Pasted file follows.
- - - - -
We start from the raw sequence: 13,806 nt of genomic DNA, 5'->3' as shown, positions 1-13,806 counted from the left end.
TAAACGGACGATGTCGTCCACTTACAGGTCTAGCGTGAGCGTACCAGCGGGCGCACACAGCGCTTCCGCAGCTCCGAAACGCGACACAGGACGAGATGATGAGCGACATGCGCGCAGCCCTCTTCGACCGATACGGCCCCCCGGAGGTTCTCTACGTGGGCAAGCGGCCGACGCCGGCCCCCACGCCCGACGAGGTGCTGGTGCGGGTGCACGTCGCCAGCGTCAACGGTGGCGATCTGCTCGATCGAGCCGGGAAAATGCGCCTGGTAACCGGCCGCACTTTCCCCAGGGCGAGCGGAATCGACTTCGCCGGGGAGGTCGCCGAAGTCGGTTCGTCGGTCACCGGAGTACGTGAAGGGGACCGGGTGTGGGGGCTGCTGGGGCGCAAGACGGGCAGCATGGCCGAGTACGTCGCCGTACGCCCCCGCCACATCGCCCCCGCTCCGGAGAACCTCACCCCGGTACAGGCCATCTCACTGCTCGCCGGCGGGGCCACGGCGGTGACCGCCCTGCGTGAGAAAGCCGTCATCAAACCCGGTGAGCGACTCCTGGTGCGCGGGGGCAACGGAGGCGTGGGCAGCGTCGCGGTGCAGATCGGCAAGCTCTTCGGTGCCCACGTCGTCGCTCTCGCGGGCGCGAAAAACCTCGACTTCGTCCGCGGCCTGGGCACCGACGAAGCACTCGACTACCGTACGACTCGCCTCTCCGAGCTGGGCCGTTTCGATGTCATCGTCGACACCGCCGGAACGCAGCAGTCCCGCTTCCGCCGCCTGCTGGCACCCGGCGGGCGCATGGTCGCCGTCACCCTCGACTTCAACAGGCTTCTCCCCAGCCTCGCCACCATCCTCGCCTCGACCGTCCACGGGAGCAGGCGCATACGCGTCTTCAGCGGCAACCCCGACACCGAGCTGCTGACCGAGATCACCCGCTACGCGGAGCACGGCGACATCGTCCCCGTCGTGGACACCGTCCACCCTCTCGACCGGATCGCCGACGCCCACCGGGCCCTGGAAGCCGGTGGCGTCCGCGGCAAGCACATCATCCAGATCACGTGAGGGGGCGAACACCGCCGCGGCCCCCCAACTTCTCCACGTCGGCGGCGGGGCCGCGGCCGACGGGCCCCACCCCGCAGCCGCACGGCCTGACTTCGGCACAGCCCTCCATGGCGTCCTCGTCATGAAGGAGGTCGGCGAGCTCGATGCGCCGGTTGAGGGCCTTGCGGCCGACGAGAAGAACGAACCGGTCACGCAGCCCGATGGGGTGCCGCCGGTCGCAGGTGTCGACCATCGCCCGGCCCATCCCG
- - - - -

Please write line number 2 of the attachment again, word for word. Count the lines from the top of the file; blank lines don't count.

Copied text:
TAAACGGACGATGTCGTCCACTTACAGGTCTAGCGTGAGCGTACCAGCGGGCGCACACAGCGCTTCCGCAGCTCCGAAACGCGACACAGGACGAGATGATGAGCGACATGCGCGCAGCCCTCTTCGACCGATACGGCCCCCCGGAGGTTCTCTACGTGGGCAAGCGGCCGACGCCGGCCCCCACGCCCGACGAGGTGCTGGTGCGGGTGCACGTCGCCAGCGTCAACGGTGGCGATCTGCTCGATCGAGCCGGGAAAATGCGCCTGGTAACCGGCCGCACTTTCCCCAGGGCGAGCGGAATCGACTTCGCCGGGGAGGTCGCCGAAGTCGGTTCGTCGGTCACCGGAGTACGTGAAGGGGACCGGGTGTGGGGGCTGCTGGGGCGCAAGACGGGCAGCATGGCCGAGTACGTCGCCGTACGCCCCCGCCACATCGCCCCCGCTCCGGAGAACCTCACCCCGGTACAGGCCATCTCACTGCTCGCCGGCGGGGCCACGGCGGTGACCGCCCTGCGTGAGAAAGCCGTCATCAAACCCGGTGAGCGACTCCTGGTGCGCGGGGGCAACGGAGGCGTGGGCAGCGTCGCGGTGCAGATCGGCAAGCTCTTCGGTGCCCACGTCGTCGCTCTCGCGGGCGCGAAAAACCTCGACTTCGTCCGCGGCCTGGGCACCGACGAAGCACTCGACTACCGTACGACTCGCCTCTCCGAGCTGGGCCGTTTCGATGTCATCGTCGACACCGCCGGAACGCAGCAGTCCCGCTTCCGCCGCCTGCTGGCACCCGGCGGGCGCATGGTCGCCGTCACCCTCGACTTCAACAGGCTTCTCCCCAGCCTCGCCACCATCCTCGCCTCGACCGTCCACGGGAGCAGGCGCATACGCGTCTTCAGCGGCAACCCCGACACCGAGCTGCTGACCGAGATCACCCGCTACGCGGAGCACGGCGACATCGTCCCCGTCGTGGACACCGTCCACCCTCTCGACCGGATCGCCGACGCCCACCGGGCCCTGGAAGCCGGTGGCGTCCGCGGCAAGCACATCATCCAGATCACGTGAGGGGGCGAACACCGCCGCGGCCCCCCAACTTCTCCACGTCGGCGGCGGGGCCGCGGCCGACGGGCCCCACCCCGCAGCCGCACGGCCTGACTTCGGCACAGCCCTCCATGGCGTCCTCGTCATGAAGGAGGTCGGCGAGCTCGATGCGCCGGTTGAGGGCCTTGCGGCCGACGAGAAGAACGAACCGGTCACGCAGCCCGATGGGGTGCCGCCGGTCGCAGGTGTCGACCATCGCCCGGCCCATCCCG